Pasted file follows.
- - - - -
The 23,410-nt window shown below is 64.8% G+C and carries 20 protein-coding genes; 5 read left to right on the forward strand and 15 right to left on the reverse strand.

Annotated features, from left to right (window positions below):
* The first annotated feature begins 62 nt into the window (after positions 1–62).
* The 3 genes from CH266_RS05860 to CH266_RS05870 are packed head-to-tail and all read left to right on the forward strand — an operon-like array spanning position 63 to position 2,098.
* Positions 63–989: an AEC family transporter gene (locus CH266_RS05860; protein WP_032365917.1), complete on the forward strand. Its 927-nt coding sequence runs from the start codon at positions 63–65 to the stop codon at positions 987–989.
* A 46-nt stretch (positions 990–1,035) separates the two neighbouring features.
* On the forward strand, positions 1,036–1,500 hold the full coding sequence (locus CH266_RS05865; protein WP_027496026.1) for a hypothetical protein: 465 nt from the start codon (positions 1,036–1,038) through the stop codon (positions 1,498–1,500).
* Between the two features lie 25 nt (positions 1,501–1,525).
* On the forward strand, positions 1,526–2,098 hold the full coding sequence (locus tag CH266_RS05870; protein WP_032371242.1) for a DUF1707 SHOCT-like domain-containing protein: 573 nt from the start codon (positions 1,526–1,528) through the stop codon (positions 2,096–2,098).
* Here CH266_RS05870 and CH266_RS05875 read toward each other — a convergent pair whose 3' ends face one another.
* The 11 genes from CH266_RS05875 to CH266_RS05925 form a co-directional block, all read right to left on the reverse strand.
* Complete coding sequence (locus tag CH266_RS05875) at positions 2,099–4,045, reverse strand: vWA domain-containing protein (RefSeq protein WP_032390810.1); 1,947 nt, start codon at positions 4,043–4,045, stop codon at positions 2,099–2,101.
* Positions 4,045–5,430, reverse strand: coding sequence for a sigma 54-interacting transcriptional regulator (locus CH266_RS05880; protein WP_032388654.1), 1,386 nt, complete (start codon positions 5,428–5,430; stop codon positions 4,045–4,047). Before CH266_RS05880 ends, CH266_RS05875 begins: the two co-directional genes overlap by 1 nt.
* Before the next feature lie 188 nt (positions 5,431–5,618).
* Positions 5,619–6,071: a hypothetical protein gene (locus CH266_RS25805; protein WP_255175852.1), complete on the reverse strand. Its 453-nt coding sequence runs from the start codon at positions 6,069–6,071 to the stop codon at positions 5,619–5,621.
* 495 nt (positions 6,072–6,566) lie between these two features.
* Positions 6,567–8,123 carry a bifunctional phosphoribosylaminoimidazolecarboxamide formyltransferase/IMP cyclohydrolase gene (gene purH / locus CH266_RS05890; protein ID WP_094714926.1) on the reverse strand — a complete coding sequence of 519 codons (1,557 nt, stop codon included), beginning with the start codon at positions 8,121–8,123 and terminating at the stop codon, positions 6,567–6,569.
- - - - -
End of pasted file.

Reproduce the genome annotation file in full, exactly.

The 23,410-nt window shown below is 64.8% G+C and carries 20 protein-coding genes; 5 read left to right on the forward strand and 15 right to left on the reverse strand.

Annotated features, from left to right (window positions below):
* The first annotated feature begins 62 nt into the window (after positions 1–62).
* The 3 genes from CH266_RS05860 to CH266_RS05870 are packed head-to-tail and all read left to right on the forward strand — an operon-like array spanning position 63 to position 2,098.
* Positions 63–989: an AEC family transporter gene (locus CH266_RS05860; protein WP_032365917.1), complete on the forward strand. Its 927-nt coding sequence runs from the start codon at positions 63–65 to the stop codon at positions 987–989.
* A 46-nt stretch (positions 990–1,035) separates the two neighbouring features.
* On the forward strand, positions 1,036–1,500 hold the full coding sequence (locus CH266_RS05865; protein WP_027496026.1) for a hypothetical protein: 465 nt from the start codon (positions 1,036–1,038) through the stop codon (positions 1,498–1,500).
* Between the two features lie 25 nt (positions 1,501–1,525).
* On the forward strand, positions 1,526–2,098 hold the full coding sequence (locus tag CH266_RS05870; protein WP_032371242.1) for a DUF1707 SHOCT-like domain-containing protein: 573 nt from the start codon (positions 1,526–1,528) through the stop codon (positions 2,096–2,098).
* Here CH266_RS05870 and CH266_RS05875 read toward each other — a convergent pair whose 3' ends face one another.
* The 11 genes from CH266_RS05875 to CH266_RS05925 form a co-directional block, all read right to left on the reverse strand.
* Complete coding sequence (locus tag CH266_RS05875) at positions 2,099–4,045, reverse strand: vWA domain-containing protein (RefSeq protein WP_032390810.1); 1,947 nt, start codon at positions 4,043–4,045, stop codon at positions 2,099–2,101.
* Positions 4,045–5,430, reverse strand: coding sequence for a sigma 54-interacting transcriptional regulator (locus CH266_RS05880; protein WP_032388654.1), 1,386 nt, complete (start codon positions 5,428–5,430; stop codon positions 4,045–4,047). Before CH266_RS05880 ends, CH266_RS05875 begins: the two co-directional genes overlap by 1 nt.
* Before the next feature lie 188 nt (positions 5,431–5,618).
* Positions 5,619–6,071: a hypothetical protein gene (locus CH266_RS25805; protein WP_255175852.1), complete on the reverse strand. Its 453-nt coding sequence runs from the start codon at positions 6,069–6,071 to the stop codon at positions 5,619–5,621.
* 495 nt (positions 6,072–6,566) lie between these two features.
* Positions 6,567–8,123 carry a bifunctional phosphoribosylaminoimidazolecarboxamide formyltransferase/IMP cyclohydrolase gene (gene purH / locus CH266_RS05890; protein ID WP_094714926.1) on the reverse strand — a complete coding sequence of 519 codons (1,557 nt, stop codon included), beginning with the start codon at positions 8,121–8,123 and terminating at the stop codon, positions 6,567–6,569.